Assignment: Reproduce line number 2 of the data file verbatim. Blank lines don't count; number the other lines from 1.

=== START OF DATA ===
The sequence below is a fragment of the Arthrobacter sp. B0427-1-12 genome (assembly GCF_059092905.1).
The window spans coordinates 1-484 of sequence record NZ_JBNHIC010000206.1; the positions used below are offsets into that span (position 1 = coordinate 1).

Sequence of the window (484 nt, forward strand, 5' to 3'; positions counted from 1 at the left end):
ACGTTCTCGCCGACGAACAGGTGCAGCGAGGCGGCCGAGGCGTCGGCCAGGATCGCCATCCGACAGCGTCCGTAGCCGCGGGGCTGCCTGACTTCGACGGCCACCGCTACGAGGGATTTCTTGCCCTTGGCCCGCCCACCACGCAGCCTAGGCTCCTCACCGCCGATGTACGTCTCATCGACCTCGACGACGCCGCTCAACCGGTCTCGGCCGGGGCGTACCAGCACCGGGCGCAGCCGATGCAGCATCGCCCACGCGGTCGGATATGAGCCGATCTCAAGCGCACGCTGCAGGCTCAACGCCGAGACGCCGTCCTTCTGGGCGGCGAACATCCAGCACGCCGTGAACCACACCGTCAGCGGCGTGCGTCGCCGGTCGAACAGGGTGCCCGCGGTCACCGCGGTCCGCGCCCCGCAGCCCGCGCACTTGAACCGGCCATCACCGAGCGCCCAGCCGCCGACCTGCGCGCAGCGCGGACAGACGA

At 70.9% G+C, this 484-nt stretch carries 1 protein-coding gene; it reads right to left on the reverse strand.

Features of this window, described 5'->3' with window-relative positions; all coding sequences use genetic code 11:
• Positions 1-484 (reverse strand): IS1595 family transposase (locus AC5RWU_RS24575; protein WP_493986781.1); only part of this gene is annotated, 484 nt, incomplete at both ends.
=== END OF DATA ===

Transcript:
The window spans coordinates 1-484 of sequence record NZ_JBNHIC010000206.1; the positions used below are offsets into that span (position 1 = coordinate 1).